Battle along the Loire River, 534.
Theudebert meets the Bavarians near Giessen, 534.
Childebert confronts a rebel army outside Paris, 544.
Chlothar leads the royal army to suppress a revolt, 544.
Battle along the Loire River, 543 AD
During the summer of 534, Childebert and Chlothar marched south to do battle with the Visigoths near Orleans. The Neustrian army deployed on open ground between the Loire River and a nearby hamlet; the latter was defended by the majority of tribal infantry with all the militia infantry covering the space between hamlet and the Loire River. The Visigoths formed their troops into two divisions; the infantry on the left would clear the village at which time the cavalry of the right division would begin their attack. To the right of the Visigothic cavalry skirmishers would use the marshy area to harass the Neustrian left.
The attack on the village proved successful and quick as neither Frankish king could make an adequate response (low pip scores). In desperation, Childebert counter attacked the Visigothic infantry holding the village by taking troops from the battle line. Both sides were now experiencing heavy casualties leaving undecided the question of who held the village (3 – 3).
Realising that he could lose this battle, the Visigothic king launched the full weight of his mounted force on the Neustrian line breaking through its centre. The casualties inflicted left Childebert no choice but to call a retreat (3 – 4).
Theudebert meets the Bavarians near Giessen,543 AD
Theudebert rallies the Thuringian nobles and confronts the Bavarians encamped near the village of Giessen. The Bavarians were deployed in deep columns with the intervals filled by smaller groups of tribal infantry. Using the woods to protect his right flank, Theudebert positioned the Ripuarian infantry to face the enemy centre and the Gallo-Roman militia and cavalry extended the left flank.
The Franks were eager to avenge their Thuringian cousins and the death of their king and attacked the Bavarians with such fury driving their entire battle line back 120 paces. In that time, Theudebert gained sufficient time to regroup his reserve cavalry to prepare for the expected breakthrough.
On the left, the loss of a Frankish militia unit was quickly filled by cavalry from the reserve line. These destroyed a Bavarian warband giving the cavalry an opportunity to fall on the exposed flank of a deep column. Its destruction and came quickly and with it the death of the Bavarian king. This final action brought the battle to a close and a victory for Theudebert (4g – 2).
Childebert confronts a rebel army outside Paris, 544 AD
Following the defeats by the Saxons, Breton and the Visigoths a great number of disaffected nobles rebelled against Childebert. Each mustering 3,000 troops the armies met on suitable ground a day’s march outside of Paris.
The action was brisk with the militia on both sides holding well against each other. Only the tribal infantry on each side exhibited more vigour for the fight and the Neustrian with greater numbers pushed back the rebel infantry, unfortunately they found themselves beyond their own support. From this exposed position the mounted rebel nobles struck the open flank of the Neustrian warband. The resulting casualties were enough to send Childebert in full retreat back to Paris (2 – 1).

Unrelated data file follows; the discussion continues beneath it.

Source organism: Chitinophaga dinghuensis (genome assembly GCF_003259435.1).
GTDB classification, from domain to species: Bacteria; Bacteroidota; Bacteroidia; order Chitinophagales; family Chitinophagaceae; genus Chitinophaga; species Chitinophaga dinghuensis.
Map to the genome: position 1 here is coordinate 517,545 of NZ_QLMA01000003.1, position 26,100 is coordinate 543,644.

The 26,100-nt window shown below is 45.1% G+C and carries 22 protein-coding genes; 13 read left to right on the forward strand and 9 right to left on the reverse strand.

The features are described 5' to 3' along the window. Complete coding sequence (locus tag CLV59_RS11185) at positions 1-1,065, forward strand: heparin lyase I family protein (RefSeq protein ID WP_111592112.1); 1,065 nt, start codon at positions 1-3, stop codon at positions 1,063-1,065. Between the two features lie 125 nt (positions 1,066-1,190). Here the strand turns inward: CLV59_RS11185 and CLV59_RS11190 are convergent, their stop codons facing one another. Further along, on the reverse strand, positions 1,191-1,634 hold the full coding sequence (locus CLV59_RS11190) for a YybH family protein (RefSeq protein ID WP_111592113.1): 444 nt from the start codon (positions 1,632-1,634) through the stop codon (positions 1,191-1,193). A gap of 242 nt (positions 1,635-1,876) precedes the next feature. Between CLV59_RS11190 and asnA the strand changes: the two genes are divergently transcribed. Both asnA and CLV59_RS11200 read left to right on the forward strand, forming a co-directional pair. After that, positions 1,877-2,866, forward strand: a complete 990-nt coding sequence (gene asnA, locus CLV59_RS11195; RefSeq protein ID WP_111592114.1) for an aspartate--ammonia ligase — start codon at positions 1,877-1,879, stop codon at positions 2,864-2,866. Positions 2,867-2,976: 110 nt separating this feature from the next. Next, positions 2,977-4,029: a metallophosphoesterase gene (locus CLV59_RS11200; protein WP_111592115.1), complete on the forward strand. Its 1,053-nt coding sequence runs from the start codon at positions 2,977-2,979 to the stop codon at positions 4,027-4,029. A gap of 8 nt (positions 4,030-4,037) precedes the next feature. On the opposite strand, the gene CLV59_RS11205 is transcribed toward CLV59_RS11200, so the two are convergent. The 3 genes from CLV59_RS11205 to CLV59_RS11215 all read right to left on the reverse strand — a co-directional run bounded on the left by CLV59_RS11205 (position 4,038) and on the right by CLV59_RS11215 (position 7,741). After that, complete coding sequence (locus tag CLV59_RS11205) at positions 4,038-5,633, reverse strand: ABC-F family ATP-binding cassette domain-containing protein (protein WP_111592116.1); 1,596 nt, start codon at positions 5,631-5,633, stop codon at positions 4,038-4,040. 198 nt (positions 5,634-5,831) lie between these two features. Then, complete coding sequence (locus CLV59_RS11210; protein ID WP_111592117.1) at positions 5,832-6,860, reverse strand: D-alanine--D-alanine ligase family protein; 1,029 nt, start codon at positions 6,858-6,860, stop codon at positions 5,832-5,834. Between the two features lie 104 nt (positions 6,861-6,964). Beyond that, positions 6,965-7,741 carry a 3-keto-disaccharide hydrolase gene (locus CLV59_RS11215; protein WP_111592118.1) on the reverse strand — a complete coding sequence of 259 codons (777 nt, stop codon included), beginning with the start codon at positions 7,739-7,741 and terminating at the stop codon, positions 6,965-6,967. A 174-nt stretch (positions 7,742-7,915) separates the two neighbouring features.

Chlothar leads the royal army to suppress a revolt, 544 AD
News of Childebert’s defeat emboldened the rebellious nobles of Reims to face Chlothar in open battle. This took place near the River Aisne with the royal army, led by Chlothar in person, deployed for battle along the crest of hill. The position was too strong to assault and so the rebels crossed the Aisne to seize the hill flanking the position of the royal army.
This forced Chlothar to try and head them off lest the rebels redeploy on favourable ground. The next few minutes were spent trying to reach the hill as quickly as possible. The troops of the royal army were hindered by having to change from line to column and attempt the crossing of the Aisne in rapid tempo. Having sent the bulk of its infantry ahead to secure the hill, the rebels were able to reach the hill first.
Showing contempt for the rebel troops, Chlothar pushed his troops across leaving half his force on the opposite bank. This presented the rebels with a golden opportunity and quickly launched their battle line to catch the royal troops as they collected on the near bank of the Aisne. Chlothar’s troops were cut down leaving him no further option but to call a retreat and taking flight back to Reims (2 – 0).
The card system worked well to cover the events as they unfolded during a full turn of ten years. Only one card is drawn for each realm as the same card can be used for changing situations, such as moving from a positive to a negative event. Case in point, Childebert (Neustria) had experienced a number of setbacks lowering his standing to a negative level placing Childebert in the unenviable position of confronting dissident nobles within his realm. Naturally when writing about these events they do need time to reach a boiling point; this may require a season or a full year depending on the circumstances. History does provide enough examples to serve as a guideline.
Internal conflicts or civil wars were handled in a simple manner; the armies involved for such conflicts used the standard DBA army list and evenly divided the troop types between the two combatants. Six elements is the smallest any command may be if using the big battle option and this worked well to help speed the flow of the campaign. These small actions often provide greater challenges as the victory conditions are lowered.To date, this now makes nineteen battles fought since the start of the campaign.